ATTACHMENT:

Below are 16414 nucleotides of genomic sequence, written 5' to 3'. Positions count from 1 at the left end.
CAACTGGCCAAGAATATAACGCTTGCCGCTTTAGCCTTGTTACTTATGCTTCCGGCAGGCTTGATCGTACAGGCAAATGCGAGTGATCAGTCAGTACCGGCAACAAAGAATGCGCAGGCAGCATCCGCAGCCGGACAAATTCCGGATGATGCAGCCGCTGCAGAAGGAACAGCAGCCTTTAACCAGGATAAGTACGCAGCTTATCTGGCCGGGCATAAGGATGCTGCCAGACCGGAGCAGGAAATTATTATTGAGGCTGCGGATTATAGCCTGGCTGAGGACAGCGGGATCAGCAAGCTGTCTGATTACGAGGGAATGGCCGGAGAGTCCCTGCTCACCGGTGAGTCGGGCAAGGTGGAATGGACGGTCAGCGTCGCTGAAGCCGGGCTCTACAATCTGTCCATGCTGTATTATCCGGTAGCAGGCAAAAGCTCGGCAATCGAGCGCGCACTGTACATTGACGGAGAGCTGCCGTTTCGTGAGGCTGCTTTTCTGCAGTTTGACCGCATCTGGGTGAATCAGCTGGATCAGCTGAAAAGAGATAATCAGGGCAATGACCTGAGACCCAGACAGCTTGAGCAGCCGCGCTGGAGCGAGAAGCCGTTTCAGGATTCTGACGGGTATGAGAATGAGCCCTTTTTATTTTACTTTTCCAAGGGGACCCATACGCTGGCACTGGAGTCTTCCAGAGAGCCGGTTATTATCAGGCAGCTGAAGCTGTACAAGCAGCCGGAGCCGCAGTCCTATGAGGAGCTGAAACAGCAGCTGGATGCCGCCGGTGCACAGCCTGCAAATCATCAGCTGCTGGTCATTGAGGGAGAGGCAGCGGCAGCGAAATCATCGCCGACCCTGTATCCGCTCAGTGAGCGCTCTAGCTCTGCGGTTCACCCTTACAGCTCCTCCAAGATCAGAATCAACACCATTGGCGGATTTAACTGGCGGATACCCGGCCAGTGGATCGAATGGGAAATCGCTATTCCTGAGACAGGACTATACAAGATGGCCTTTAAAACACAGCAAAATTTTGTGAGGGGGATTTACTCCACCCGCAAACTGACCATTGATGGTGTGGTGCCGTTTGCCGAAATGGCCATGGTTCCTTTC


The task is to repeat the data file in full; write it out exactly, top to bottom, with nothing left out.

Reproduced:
Below are 16414 nucleotides of genomic sequence, written 5' to 3'. Positions count from 1 at the left end.
CAACTGGCCAAGAATATAACGCTTGCCGCTTTAGCCTTGTTACTTATGCTTCCGGCAGGCTTGATCGTACAGGCAAATGCGAGTGATCAGTCAGTACCGGCAACAAAGAATGCGCAGGCAGCATCCGCAGCCGGACAAATTCCGGATGATGCAGCCGCTGCAGAAGGAACAGCAGCCTTTAACCAGGATAAGTACGCAGCTTATCTGGCCGGGCATAAGGATGCTGCCAGACCGGAGCAGGAAATTATTATTGAGGCTGCGGATTATAGCCTGGCTGAGGACAGCGGGATCAGCAAGCTGTCTGATTACGAGGGAATGGCCGGAGAGTCCCTGCTCACCGGTGAGTCGGGCAAGGTGGAATGGACGGTCAGCGTCGCTGAAGCCGGGCTCTACAATCTGTCCATGCTGTATTATCCGGTAGCAGGCAAAAGCTCGGCAATCGAGCGCGCACTGTACATTGACGGAGAGCTGCCGTTTCGTGAGGCTGCTTTTCTGCAGTTTGACCGCATCTGGGTGAATCAGCTGGATCAGCTGAAAAGAGATAATCAGGGCAATGACCTGAGACCCAGACAGCTTGAGCAGCCGCGCTGGAGCGAGAAGCCGTTTCAGGATTCTGACGGGTATGAGAATGAGCCCTTTTTATTTTACTTTTCCAAGGGGACCCATACGCTGGCACTGGAGTCTTCCAGAGAGCCGGTTATTATCAGGCAGCTGAAGCTGTACAAGCAGCCGGAGCCGCAGTCCTATGAGGAGCTGAAACAGCAGCTGGATGCCGCCGGTGCACAGCCTGCAAATCATCAGCTGCTGGTCATTGAGGGAGAGGCAGCGGCAGCGAAATCATCGCCGACCCTGTATCCGCTCAGTGAGCGCTCTAGCTCTGCGGTTCACCCTTACAGCTCCTCCAAGATCAGAATCAACACCATTGGCGGATTTAACTGGCGGATACCCGGCCAGTGGATCGAATGGGAAATCGCTATTCCTGAGACAGGACTATACAAGATGGCCTTTAAAACACAGCAAAATTTTGTGAGGGGGATTTACTCCACCCGCAAACTGACCATTGATGGTGTGGTGCCGTTTGCCGAAATGGCCATGGTTCCTTTC